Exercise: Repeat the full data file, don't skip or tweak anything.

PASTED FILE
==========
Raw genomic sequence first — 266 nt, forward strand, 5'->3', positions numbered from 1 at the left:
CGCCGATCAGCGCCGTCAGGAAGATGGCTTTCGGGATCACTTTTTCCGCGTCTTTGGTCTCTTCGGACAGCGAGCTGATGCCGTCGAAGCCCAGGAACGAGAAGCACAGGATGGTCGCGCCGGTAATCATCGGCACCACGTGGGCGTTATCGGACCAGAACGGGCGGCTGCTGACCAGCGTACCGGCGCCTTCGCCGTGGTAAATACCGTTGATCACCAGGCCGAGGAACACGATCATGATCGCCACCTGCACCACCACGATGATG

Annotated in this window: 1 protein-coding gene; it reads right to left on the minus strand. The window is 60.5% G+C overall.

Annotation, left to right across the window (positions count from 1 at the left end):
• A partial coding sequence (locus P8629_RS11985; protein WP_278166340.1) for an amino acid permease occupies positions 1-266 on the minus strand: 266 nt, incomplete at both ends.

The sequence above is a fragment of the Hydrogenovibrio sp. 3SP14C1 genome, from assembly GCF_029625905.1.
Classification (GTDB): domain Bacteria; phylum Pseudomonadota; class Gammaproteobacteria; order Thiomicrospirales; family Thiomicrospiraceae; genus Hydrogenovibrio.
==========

Raw genomic sequence first — 266 nt, forward strand, 5'->3', positions numbered from 1 at the left:
CGCCGATCAGCGCCGTCAGGAAGATGGCTTTCGGGATCACTTTTTCCGCGTCTTTGGTCTCTTCGGACAGCGAGCTGATGCCGTCGAAGCCCAGGAACGAGAAGCACAGGATGGTCGCGCCGGTAATCATCGGCACCACGTGGGCGTTATCGGACCAGAACGGGCGGCTGCTGACCAGCGTACCGGCGCCTTCGCCGTGGTAAATACCGTTGATCACCAGGCCGAGGAACACGATCATGATCGCCACCTGCACCACCACGATGATG

Annotated in this window: 1 protein-coding gene; it reads right to left on the minus strand. The window is 60.5% G+C overall.

Annotation, left to right across the window (positions count from 1 at the left end):
• A partial coding sequence (locus P8629_RS11985; protein WP_278166340.1) for an amino acid permease occupies positions 1-266 on the minus strand: 266 nt, incomplete at both ends.

The sequence above is a fragment of the Hydrogenovibrio sp. 3SP14C1 genome, from assembly GCF_029625905.1.
Classification (GTDB): domain Bacteria; phylum Pseudomonadota; class Gammaproteobacteria; order Thiomicrospirales; family Thiomicrospiraceae; genus Hydrogenovibrio.